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Environmental Rights and the Public Interest: Hatton v United Kingdom/Dennis v Ministry of Defence

David Hart QC

July 2003

Environmental Rights and the Public Interest: Hatton v United Kingdom/Dennis v Ministry of Defence

Seminar Paper delivered by David Hart QC to the British Institute of International And Comparative Law on Thursday 24 July 2003

1. I suspect many public and environmental lawyers would not have predicted that in the first half of 2003 air noise cases directly raising public interest defences would be decided so differently. The first in time was Dennis v. Ministry of Defence, in which Buckley J decided that the MoD (acting on behalf of RAF Wittering) was liable in nuisance to the owners of a neighbouring stately home ? even though (on the judge?s findings) there was nothing the air base could do to avoid causing the noise it did, which was an inevitable consequence of using the particular aircraft (Harriers) at the base. A claim under the Human Rights Act also succeded, relying on Article 8 and Article 1 of the 1st Protocol.

2. The second case was of course Hatton v. United Kingdom in which the Grand Chamber in Strasbourg decided that the applicants? Article 8 rights had not been infringed as a result of the implementation of a new night noise scheme at Heathrow in 1993 which the applicants said had led to an increase in the noise endured by various claimants. An Article 13 claim succeeded.

3. Some of the differences between the cases will be apparent from the above. But there are 2 key further differences which it is important to bear in mind as one reflects on the different outcomes. The first difference is that RAF Wittering was not built or extended under any statutory authority, and therefore the issue was whether the common law should recognise public interest as a substantive defence to the well-recognised tort of nuisance.  Mrs Hatton and her colleagues had, however, to face the statutory immunity imposed by s.76(1) of the Civil Aviation Act 1982  in respect of civil claims, and the lack of recourse to the statutory nuisance regime arising under statute .  These immunities in turn had previously passed muster, according to the Strasbourg court in Powell & Rayner v. United Kingdom  and Glass v. United Kingdom.

4. The second difference arises on the facts. Mr Dennis had suffered a very significant diminution in the value of his property attributable to the air noise, estimated by the judge at  £4,000,000. The evidence in Hatton was that there was no obvious diminution in value between those affected by air noise and those who were not, hence why no Article 1, Protocol 1 claim was advanced.
5. Returning now to the similarities between the cases, Hatton was ultimately concerned with obtaining a finding that the 1993 scheme was unlawful and that therefore the Government should be obliged to re-open the question of night-flying and whether it remained lawful.  This was unsuccessful. Similarly, in Dennis, there was a claim for a declaration that flying on the pattern adopted in the past was unlawful.  This claim was not successful, although the reasoning advanced by the judge included noting that the MoD were planning to continue the present flying regime until 2012, and that any move now would be at a very considerable cost.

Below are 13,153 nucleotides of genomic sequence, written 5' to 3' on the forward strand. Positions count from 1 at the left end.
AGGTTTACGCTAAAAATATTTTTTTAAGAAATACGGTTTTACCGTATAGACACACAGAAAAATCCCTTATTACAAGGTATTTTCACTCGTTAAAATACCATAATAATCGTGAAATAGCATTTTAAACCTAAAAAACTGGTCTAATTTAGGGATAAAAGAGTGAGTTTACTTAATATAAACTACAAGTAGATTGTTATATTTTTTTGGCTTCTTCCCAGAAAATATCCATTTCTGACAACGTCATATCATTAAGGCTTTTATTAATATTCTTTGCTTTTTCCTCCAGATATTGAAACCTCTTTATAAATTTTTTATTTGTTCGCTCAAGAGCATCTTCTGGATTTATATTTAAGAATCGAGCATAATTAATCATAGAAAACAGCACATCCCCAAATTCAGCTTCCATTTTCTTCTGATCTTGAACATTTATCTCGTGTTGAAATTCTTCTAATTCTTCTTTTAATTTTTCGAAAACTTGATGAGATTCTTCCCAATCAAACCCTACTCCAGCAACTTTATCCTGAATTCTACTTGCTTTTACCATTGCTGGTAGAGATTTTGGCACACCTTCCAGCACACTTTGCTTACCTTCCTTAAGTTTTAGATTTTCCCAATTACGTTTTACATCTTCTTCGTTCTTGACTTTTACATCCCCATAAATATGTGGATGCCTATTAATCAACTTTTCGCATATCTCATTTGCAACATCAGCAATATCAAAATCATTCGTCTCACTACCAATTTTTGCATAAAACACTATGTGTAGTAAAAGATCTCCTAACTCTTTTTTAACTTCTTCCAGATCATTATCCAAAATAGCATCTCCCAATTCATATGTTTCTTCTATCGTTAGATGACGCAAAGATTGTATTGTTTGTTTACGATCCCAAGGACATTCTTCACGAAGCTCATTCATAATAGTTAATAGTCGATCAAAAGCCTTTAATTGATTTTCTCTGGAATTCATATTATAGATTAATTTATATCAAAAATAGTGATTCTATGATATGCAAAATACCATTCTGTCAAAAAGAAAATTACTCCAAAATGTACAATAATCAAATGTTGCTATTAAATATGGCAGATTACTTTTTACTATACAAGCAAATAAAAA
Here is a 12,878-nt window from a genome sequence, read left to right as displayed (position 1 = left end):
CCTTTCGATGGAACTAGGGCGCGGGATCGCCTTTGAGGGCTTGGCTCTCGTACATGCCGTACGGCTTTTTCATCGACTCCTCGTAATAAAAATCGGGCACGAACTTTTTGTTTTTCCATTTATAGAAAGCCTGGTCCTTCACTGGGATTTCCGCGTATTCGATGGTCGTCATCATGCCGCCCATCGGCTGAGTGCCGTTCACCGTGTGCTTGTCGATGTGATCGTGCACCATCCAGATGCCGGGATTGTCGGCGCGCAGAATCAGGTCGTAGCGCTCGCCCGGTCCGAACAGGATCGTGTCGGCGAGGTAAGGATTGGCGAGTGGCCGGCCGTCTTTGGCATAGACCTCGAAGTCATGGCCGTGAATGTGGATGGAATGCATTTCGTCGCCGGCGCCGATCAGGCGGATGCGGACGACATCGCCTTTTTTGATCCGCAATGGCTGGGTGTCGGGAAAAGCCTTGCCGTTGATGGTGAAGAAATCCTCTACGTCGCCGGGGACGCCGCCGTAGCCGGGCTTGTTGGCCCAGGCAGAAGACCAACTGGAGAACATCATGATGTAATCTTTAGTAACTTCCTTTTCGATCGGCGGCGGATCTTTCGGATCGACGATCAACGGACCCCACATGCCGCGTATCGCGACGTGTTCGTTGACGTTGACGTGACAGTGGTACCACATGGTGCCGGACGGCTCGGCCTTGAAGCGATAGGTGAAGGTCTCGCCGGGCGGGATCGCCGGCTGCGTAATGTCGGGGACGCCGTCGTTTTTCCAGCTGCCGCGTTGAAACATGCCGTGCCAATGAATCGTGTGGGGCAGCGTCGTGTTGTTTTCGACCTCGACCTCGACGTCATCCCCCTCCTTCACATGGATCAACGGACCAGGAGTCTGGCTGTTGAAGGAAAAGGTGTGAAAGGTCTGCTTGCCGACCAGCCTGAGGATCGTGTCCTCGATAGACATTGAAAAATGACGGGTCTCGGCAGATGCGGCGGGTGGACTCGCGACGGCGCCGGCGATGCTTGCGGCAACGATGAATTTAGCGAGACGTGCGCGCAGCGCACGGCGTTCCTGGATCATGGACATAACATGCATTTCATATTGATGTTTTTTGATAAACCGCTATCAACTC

6. Now then to a little more detail on the public interest defence which failed in Dennis. The judge concluded that on ordinary principles the Harriers caused a nuisance to Mr and Mrs Dennis, ?unless otherwise justified. It seems to me that the nettle must be grasped. Either these Harriers constitute a nuisance or public interest, as represented by the MoD maintaining a state of the art strike force and training pilots, provides immunity?  .  He considered that public interest, which was relevant at the remedy stage (namely, whether to grant a declaration) did not provide a defence at the liability stage. He ruled therefore that ??the nuisance may continue, but the public, one way or another, pays for its own benefit.?

7. Mrs Hatton did not on the other hand end up with any compensation, even though in a similar way she was suffering noise for the benefit of the public as a whole. The Grand Chamber ultimately accepted that the Claimants were sincere in their complaints and further that the implementation of the1993 Scheme had considerably affected the applicants, in respect of their private life of their enjoyment of the amenities of their respective homes . On what basis was it held that those complaints did not give rise to a breach of the State?s Article 8 obligations, given established case law such as Lopez Ostra  and Guerra?